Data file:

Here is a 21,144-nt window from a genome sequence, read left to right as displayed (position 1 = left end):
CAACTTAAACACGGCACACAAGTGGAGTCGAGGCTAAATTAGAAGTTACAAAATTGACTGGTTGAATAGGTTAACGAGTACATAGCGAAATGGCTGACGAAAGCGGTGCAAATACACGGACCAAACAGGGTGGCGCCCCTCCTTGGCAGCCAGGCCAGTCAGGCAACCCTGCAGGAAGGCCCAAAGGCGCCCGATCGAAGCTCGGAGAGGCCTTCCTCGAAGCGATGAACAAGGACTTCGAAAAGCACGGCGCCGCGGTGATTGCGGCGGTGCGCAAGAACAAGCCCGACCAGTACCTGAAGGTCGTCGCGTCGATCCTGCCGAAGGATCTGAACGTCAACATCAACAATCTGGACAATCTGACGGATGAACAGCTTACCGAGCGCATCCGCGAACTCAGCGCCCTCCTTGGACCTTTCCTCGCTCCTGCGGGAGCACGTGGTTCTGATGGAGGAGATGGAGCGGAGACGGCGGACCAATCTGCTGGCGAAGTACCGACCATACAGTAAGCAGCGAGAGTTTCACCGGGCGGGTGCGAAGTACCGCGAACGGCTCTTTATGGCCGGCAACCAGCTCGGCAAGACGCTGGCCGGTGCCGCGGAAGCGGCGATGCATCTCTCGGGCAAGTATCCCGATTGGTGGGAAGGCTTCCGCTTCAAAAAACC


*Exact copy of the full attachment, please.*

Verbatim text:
Here is a 21,144-nt window from a genome sequence, read left to right as displayed (position 1 = left end):
CAACTTAAACACGGCACACAAGTGGAGTCGAGGCTAAATTAGAAGTTACAAAATTGACTGGTTGAATAGGTTAACGAGTACATAGCGAAATGGCTGACGAAAGCGGTGCAAATACACGGACCAAACAGGGTGGCGCCCCTCCTTGGCAGCCAGGCCAGTCAGGCAACCCTGCAGGAAGGCCCAAAGGCGCCCGATCGAAGCTCGGAGAGGCCTTCCTCGAAGCGATGAACAAGGACTTCGAAAAGCACGGCGCCGCGGTGATTGCGGCGGTGCGCAAGAACAAGCCCGACCAGTACCTGAAGGTCGTCGCGTCGATCCTGCCGAAGGATCTGAACGTCAACATCAACAATCTGGACAATCTGACGGATGAACAGCTTACCGAGCGCATCCGCGAACTCAGCGCCCTCCTTGGACCTTTCCTCGCTCCTGCGGGAGCACGTGGTTCTGATGGAGGAGATGGAGCGGAGACGGCGGACCAATCTGCTGGCGAAGTACCGACCATACAGTAAGCAGCGAGAGTTTCACCGGGCGGGTGCGAAGTACCGCGAACGGCTCTTTATGGCCGGCAACCAGCTCGGCAAGACGCTGGCCGGTGCCGCGGAAGCGGCGATGCATCTCTCGGGCAAGTATCCCGATTGGTGGGAAGGCTTCCGCTTCAAAAAACC